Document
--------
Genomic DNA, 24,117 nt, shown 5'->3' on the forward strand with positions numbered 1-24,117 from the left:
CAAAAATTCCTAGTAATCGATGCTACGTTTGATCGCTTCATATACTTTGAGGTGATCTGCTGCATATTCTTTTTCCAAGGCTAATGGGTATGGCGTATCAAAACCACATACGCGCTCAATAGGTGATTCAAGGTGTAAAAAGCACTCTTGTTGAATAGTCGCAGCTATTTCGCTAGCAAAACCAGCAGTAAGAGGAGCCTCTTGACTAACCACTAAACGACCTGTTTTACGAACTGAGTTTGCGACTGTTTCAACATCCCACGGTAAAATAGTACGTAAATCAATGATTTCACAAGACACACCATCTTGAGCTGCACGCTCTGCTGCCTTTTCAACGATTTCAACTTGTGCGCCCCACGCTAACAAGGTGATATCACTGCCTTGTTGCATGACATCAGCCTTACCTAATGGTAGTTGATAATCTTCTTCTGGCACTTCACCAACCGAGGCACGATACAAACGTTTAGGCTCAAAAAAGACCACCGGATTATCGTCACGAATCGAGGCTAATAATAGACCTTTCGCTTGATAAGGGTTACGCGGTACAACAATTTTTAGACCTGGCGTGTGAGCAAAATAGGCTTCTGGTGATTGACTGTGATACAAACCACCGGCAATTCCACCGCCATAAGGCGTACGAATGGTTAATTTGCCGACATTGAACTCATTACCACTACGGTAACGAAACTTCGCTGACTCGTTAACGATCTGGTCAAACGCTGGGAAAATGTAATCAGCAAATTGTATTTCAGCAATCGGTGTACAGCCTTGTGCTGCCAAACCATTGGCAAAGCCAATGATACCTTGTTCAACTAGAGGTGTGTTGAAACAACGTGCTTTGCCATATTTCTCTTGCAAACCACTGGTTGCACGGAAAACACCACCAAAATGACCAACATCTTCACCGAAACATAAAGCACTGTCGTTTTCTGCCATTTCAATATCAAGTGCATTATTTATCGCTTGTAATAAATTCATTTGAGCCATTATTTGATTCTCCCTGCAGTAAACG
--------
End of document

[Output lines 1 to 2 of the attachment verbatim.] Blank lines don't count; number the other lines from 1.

Genomic DNA, 24,117 nt, shown 5'->3' on the forward strand with positions numbered 1-24,117 from the left:
CAAAAATTCCTAGTAATCGATGCTACGTTTGATCGCTTCATATACTTTGAGGTGATCTGCTGCATATTCTTTTTCCAAGGCTAATGGGTATGGCGTATCAAAACCACATACGCGCTCAATAGGTGATTCAAGGTGTAAAAAGCACTCTTGTTGAATAGTCGCAGCTATTTCGCTAGCAAAACCAGCAGTAAGAGGAGCCTCTTGACTAACCACTAAACGACCTGTTTTACGAACTGAGTTTGCGACTGTTTCAACATCCCACGGTAAAATAGTACGTAAATCAATGATTTCACAAGACACACCATCTTGAGCTGCACGCTCTGCTGCCTTTTCAACGATTTCAACTTGTGCGCCCCACGCTAACAAGGTGATATCACTGCCTTGTTGCATGACATCAGCCTTACCTAATGGTAGTTGATAATCTTCTTCTGGCACTTCACCAACCGAGGCACGATACAAACGTTTAGGCTCAAAAAAGACCACCGGATTATCGTCACGAATCGAGGCTAATAATAGACCTTTCGCTTGATAAGGGTTACGCGGTACAACAATTTTTAGACCTGGCGTGTGAGCAAAATAGGCTTCTGGTGATTGACTGTGATACAAACCACCGGCAATTCCACCGCCATAAGGCGTACGAATGGTTAATTTGCCGACATTGAACTCATTACCACTACGGTAACGAAACTTCGCTGACTCGTTAACGATCTGGTCAAACGCTGGGAAAATGTAATCAGCAAATTGTATTTCAGCAATCGGTGTACAGCCTTGTGCTGCCAAACCATTGGCAAAGCCAATGATACCTTGTTCAACTAGAGGTGTGTTGAAACAACGTGCTTTGCCATATTTCTCTTGCAAACCACTGGTTGCACGGAAAACACCACCAAAATGACCAACATCTTCACCGAAACATAAAGCACTGTCGTTTTCTGCCATTTCAATATCAAGTGCATTATTTATCGCTTGTAATAAATTCATTTGAGCCATTATTTGATTCTCCCTGCAGTAAACG